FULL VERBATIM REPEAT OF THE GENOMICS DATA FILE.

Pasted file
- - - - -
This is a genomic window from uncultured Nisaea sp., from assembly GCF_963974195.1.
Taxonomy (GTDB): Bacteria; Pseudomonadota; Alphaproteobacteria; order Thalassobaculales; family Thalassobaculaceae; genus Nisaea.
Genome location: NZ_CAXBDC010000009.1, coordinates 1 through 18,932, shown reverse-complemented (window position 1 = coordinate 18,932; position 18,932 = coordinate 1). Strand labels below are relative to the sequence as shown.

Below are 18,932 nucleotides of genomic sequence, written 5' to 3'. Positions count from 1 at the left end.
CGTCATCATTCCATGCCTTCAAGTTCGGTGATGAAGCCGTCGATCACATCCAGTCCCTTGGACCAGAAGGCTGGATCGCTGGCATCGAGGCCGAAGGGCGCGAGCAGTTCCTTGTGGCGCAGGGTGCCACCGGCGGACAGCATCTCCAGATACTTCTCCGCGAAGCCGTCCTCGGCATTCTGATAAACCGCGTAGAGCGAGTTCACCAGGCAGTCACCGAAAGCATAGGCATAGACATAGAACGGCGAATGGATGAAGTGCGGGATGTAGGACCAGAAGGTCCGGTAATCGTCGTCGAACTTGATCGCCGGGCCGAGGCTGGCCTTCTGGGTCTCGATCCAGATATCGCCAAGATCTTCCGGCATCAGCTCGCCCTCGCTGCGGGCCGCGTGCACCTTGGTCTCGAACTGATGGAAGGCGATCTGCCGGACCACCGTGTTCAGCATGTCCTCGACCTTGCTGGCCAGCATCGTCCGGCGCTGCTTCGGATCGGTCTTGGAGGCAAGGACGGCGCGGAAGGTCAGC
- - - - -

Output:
This is a genomic window from uncultured Nisaea sp., from assembly GCF_963974195.1.
Taxonomy (GTDB): Bacteria; Pseudomonadota; Alphaproteobacteria; order Thalassobaculales; family Thalassobaculaceae; genus Nisaea.
Genome location: NZ_CAXBDC010000009.1, coordinates 1 through 18,932, shown reverse-complemented (window position 1 = coordinate 18,932; position 18,932 = coordinate 1). Strand labels below are relative to the sequence as shown.

Below are 18,932 nucleotides of genomic sequence, written 5' to 3'. Positions count from 1 at the left end.
CGTCATCATTCCATGCCTTCAAGTTCGGTGATGAAGCCGTCGATCACATCCAGTCCCTTGGACCAGAAGGCTGGATCGCTGGCATCGAGGCCGAAGGGCGCGAGCAGTTCCTTGTGGCGCAGGGTGCCACCGGCGGACAGCATCTCCAGATACTTCTCCGCGAAGCCGTCCTCGGCATTCTGATAAACCGCGTAGAGCGAGTTCACCAGGCAGTCACCGAAAGCATAGGCATAGACATAGAACGGCGAATGGATGAAGTGCGGGATGTAGGACCAGAAGGTCCGGTAATCGTCGTCGAACTTGATCGCCGGGCCGAGGCTGGCCTTCTGGGTCTCGATCCAGATATCGCCAAGATCTTCCGGCATCAGCTCGCCCTCGCTGCGGGCCGCGTGCACCTTGGTCTCGAACTGATGGAAGGCGATCTGCCGGACCACCGTGTTCAGCATGTCCTCGACCTTGCTGGCCAGCATCGTCCGGCGCTGCTTCGGATCGGTCTTGGAGGCAAGGACGGCGCGGAAGGTCAGC